Why it’s not fair to compare WordPress with Squarespace

In the worlds of web hosting and site-building, there are few names bigger than WordPress and Squarespace. Both are popular choices that offer a lot of functionality. So how do you decide which to use?

Why Squarespace vs. WordPress Isn’t a Fair Comparison

When comparing Squarespace and WordPress, it’s important to remember that the two have somewhat different purposes. As we’ll see, Squarespace offers highly packaged solutions for hosting sites on their servers. WordPress, on the other hand, is a content management system (CMS) that can be used on WP’s servers or downloaded and used on your own host. That might not seem like a huge difference, but it makes the two tools part of slightly different niches.


You’ll see what I mean as we go through the differences.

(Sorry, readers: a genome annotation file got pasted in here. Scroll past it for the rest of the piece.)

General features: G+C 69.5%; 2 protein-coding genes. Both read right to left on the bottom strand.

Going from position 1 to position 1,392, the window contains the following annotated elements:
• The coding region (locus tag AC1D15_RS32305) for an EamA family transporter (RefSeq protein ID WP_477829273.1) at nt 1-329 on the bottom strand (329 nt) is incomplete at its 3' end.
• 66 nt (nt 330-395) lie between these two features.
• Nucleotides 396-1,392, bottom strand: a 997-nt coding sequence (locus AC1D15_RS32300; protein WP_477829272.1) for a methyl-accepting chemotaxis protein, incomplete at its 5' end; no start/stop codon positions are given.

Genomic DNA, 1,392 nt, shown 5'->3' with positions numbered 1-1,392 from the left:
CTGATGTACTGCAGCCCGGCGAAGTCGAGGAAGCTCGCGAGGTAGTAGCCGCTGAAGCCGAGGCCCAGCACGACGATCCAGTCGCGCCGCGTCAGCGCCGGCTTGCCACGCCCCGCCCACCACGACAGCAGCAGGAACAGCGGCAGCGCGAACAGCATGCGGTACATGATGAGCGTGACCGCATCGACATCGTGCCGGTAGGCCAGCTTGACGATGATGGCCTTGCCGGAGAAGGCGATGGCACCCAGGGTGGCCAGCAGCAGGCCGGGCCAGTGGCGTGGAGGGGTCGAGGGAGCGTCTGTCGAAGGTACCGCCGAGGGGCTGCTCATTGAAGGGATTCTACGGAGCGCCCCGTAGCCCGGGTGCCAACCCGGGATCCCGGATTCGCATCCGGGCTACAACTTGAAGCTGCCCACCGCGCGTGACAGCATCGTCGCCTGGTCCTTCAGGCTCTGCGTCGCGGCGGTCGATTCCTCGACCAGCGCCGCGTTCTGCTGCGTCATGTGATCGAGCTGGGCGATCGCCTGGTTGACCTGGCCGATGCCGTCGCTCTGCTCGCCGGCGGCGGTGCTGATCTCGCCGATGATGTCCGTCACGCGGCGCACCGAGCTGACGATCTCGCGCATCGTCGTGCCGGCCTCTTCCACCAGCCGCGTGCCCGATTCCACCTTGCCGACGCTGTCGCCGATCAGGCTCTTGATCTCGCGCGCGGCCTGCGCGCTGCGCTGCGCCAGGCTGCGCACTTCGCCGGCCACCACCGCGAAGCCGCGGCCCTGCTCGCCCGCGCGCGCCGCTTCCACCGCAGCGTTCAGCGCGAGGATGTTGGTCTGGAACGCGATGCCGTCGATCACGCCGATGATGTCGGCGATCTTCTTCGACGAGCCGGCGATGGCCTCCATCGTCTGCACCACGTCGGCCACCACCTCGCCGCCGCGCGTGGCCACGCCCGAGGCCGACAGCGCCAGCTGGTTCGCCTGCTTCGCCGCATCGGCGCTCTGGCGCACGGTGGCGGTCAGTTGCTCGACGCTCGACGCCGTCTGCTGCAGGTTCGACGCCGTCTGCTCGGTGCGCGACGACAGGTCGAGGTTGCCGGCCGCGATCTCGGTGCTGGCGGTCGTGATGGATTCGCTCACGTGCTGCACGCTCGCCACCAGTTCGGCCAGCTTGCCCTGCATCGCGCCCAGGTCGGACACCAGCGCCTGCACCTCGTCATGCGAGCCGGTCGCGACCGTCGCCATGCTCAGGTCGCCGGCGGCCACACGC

To help you decide which one to use, we’ll outline the differences between Squarespace and WordPress, looking at customizability, ease of use, pricing, and several other factors.

1. Customizability

This is a hands-down win for WordPress. While you can start running a site right out of the box, WordPress is best when it’s customised to fit your needs.

You can choose from thousands of themes (both free and paid), add tens of thousands of plugins, use a standard website or a blog format, and dig into the backend code of your site to change whatever you want.

It’s important to mention here that this is true of the software downloaded from, not a site hosted on If you host with WordPress, your options are limited. If you download WordPress and host it on your own server, there are no limitations.